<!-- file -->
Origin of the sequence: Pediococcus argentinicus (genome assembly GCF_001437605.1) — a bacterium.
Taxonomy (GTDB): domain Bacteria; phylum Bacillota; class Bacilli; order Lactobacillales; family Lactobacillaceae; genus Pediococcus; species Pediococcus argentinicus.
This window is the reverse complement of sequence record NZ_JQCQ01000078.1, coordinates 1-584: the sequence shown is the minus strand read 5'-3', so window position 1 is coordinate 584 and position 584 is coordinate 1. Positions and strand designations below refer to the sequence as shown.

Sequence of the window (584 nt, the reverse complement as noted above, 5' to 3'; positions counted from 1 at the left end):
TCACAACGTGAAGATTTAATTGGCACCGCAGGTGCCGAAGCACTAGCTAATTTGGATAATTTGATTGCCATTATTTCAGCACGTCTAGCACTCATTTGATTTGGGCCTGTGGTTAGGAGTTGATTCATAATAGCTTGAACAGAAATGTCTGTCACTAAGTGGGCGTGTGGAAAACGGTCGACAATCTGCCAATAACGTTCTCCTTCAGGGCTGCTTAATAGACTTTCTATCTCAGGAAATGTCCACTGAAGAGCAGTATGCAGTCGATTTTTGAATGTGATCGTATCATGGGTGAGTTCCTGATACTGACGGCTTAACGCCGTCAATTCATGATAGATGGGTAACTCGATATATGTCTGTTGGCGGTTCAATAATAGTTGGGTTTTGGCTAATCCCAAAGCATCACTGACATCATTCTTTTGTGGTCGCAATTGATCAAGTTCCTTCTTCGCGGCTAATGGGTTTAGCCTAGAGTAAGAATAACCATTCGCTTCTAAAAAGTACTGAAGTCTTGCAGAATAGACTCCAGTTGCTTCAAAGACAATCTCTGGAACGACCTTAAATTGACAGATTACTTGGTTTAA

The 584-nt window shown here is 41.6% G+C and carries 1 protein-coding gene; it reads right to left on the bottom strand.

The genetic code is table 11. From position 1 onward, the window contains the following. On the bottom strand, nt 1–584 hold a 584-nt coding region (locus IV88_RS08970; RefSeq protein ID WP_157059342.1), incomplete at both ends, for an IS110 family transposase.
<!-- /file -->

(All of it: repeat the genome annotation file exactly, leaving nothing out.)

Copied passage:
Origin of the sequence: Pediococcus argentinicus (genome assembly GCF_001437605.1) — a bacterium.
Taxonomy (GTDB): domain Bacteria; phylum Bacillota; class Bacilli; order Lactobacillales; family Lactobacillaceae; genus Pediococcus; species Pediococcus argentinicus.
This window is the reverse complement of sequence record NZ_JQCQ01000078.1, coordinates 1-584: the sequence shown is the minus strand read 5'-3', so window position 1 is coordinate 584 and position 584 is coordinate 1. Positions and strand designations below refer to the sequence as shown.

Sequence of the window (584 nt, the reverse complement as noted above, 5' to 3'; positions counted from 1 at the left end):
TCACAACGTGAAGATTTAATTGGCACCGCAGGTGCCGAAGCACTAGCTAATTTGGATAATTTGATTGCCATTATTTCAGCACGTCTAGCACTCATTTGATTTGGGCCTGTGGTTAGGAGTTGATTCATAATAGCTTGAACAGAAATGTCTGTCACTAAGTGGGCGTGTGGAAAACGGTCGACAATCTGCCAATAACGTTCTCCTTCAGGGCTGCTTAATAGACTTTCTATCTCAGGAAATGTCCACTGAAGAGCAGTATGCAGTCGATTTTTGAATGTGATCGTATCATGGGTGAGTTCCTGATACTGACGGCTTAACGCCGTCAATTCATGATAGATGGGTAACTCGATATATGTCTGTTGGCGGTTCAATAATAGTTGGGTTTTGGCTAATCCCAAAGCATCACTGACATCATTCTTTTGTGGTCGCAATTGATCAAGTTCCTTCTTCGCGGCTAATGGGTTTAGCCTAGAGTAAGAATAACCATTCGCTTCTAAAAAGTACTGAAGTCTTGCAGAATAGACTCCAGTTGCTTCAAAGACAATCTCTGGAACGACCTTAAATTGACAGATTACTTGGTTTAA

The 584-nt window shown here is 41.6% G+C and carries 1 protein-coding gene; it reads right to left on the bottom strand.

The genetic code is table 11. From position 1 onward, the window contains the following. On the bottom strand, nt 1–584 hold a 584-nt coding region (locus IV88_RS08970; RefSeq protein ID WP_157059342.1), incomplete at both ends, for an IS110 family transposase.